[r-zone1]JC: Yeah, that was a surprisingly good one though even so. I think the promoters were running about three events in the area, so when they realised what was happening they just cut their losses and let people with tickets from the others go to the Lizard one. We were happy ‘cos when we played the tent was absolutely rammed full!

VF: Does the band have any preferences these days for the sorts of festivals and events you like to play? Do you still get off on the big shows, or do you prefer the smaller venues that are a bit more intimate?

JC: We don’t really mind. We still love doing the big shows – it’s great to get over to so many people at once…and that’s really what we are all about. But at the same time we still like to do lots of the small ones to. The intimacy is great, and you actually get to meet people. At the end of the day we just like playing live gigs – that’s what we enjoy doing.

[l-zone3]VF: That enjoyment certainly still comes across – I think often that thats why people still keep on coming back to see you play every time. It really is refreshing to see a band obviously having fun. Thinking back, whhat ranks as your favourite festival – although that’s got to be a difficult question because you’ve done so many.

[r-zone4]JC: Glastonbury ’94 has to be one, and the anti-Nazi rally we did in Brockwell Park was mad. It was a massive thing with about 250,000 people there, just ludicrous! And funnily enough the last one we did was a festival in Belgium, and it’s the onlly time that we’ve been called back to the stage literally 15 minutes after the show was supposed to have been over. There were all these thousands of people still shouting and screaming and even starting to rip things up, so we had the promoters back in the dressing room with us just begging us to go back on. And luckily we’d earler been back in our local pub doing an acoustic session just for a laugh really and we’d dragged out some older stuff like One Way that we haven’t done for ages. So we pulled that one out of the hat for a last song at this Belgian thing, and everything just completely kicked off. We were really grateful for that experience, because it’s not usual for bands to get that sort of chance – and our crew were brilliant as they’ed already started to pack things down. They had to gget the gear and the PA set up again just in time for us to bring the house down!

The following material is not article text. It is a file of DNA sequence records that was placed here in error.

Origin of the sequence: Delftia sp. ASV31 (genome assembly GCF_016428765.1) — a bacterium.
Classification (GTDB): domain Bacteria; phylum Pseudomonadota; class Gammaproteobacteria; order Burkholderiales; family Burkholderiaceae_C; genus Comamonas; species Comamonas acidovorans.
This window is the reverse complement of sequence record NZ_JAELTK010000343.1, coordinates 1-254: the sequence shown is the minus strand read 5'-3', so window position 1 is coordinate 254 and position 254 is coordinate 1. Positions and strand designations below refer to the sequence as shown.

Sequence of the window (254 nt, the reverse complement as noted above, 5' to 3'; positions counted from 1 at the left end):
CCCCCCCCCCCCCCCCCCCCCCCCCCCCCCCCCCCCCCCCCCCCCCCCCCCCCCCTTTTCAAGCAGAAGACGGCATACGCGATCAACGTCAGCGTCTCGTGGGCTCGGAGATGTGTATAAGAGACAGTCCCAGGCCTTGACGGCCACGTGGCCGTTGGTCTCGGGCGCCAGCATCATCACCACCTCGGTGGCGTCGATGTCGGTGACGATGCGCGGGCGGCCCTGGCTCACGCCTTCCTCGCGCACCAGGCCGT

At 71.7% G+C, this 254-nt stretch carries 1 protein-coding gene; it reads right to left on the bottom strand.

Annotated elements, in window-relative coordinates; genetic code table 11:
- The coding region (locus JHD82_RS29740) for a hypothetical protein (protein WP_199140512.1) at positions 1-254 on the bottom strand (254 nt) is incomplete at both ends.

VF: I’d have loved to have been there! I got married nearly ten years ago, and I remember that we nearly used One Way as our wedding march song – there were just a few too many oldies in the place, and the sound system was rubbish anyway, so it wouldn’t have done it justice.

JC: I understand – it would have been cool though!

VF: Going back to that Leeds business, it’s obviously hot news at the momennt. From your perspective then where would you have laid the blame? With the organisers, the authorities or the crowd?

JC: I don’t really know. Iwas actually on holiday at the time and I’ve only just got back. My manager showed me the pictures, but I haven’t had a chance to read much about it.

VF: Were those the pictures in this week’s NME?

JC: That’s the ones.

VF: Those were all ours. We were pretty much the onlly journalists left on site, and one of our team decided to brave the rioters and the riot police to get the lowdown, so he ended up with exclusive shots.

JC: They were cracking! I loved that one of the guy silhouetted against the flames at night! So what did happen then?

VF: Well from what we could see it was a couple of dozen hard core types in balaclavas who crashed through the security fences to the toilet blocks and just started torching everything. After that it just got out of hand.

JC: I can’t see the reason for that at all. I mean if it had all been sponsored by someone f*****n horrible then it might have made more sense. I just don’t see the logic. What’s the point in pure mindless destruction?

VF: Our guy was askking people just that question, and he was saying to some of them about how their actions might have an impact on other events – but they just looked at him blankly.

JC: Well it certainly isn’t likely to happen in Leeds again! They didn’t want to grant the license in the first place did they.


VF: Funnily enough there are senior people there saying already that it will get the green light next year – but maybe at a different site…maybe on a farm further outside the city or something. Okay, on a much lighter note, and relevant to nothing we’ve spoken about so far – was it deliberate to make Charlie [the drummer!] look like a young John Travolta on the artwork for the Come On video?

[l-zone1]JC: That wasn’t my artwork for a change. It was done by the computer animation company that are upstairs from us at the Metway. I always draw Charlie as a pig! Of course Mark hasn’t done much better – he looks like a cross between Lenny Cravitz and David Essex!

VF: Lastly, NME have given you there usual luke warm review for the single. I think they say something like, ‘If The Levellers can’t write a decent protest song then what’s the point?’ Would you say that that is criticism of your current stuff or praise for your earlier work?

JC: Hard to say really – but I think that Come On is a fair stab at a protest song though!

VF: So if they were to give you a real slating would you ever consider one of your now infamous retorts?

JC: I think that’s behind me now [boom, boom] – really the NME has never been that big a part of my life…I just couldn’t care enough about them!

[r-zone2]So on that note we sadly have to leave Jeremy. The Levellers will continue to play to packed crowds for as long as people want live music to be fun and exciting. Whether you like their music or not, check them out the next time they play at a festival or pub near you.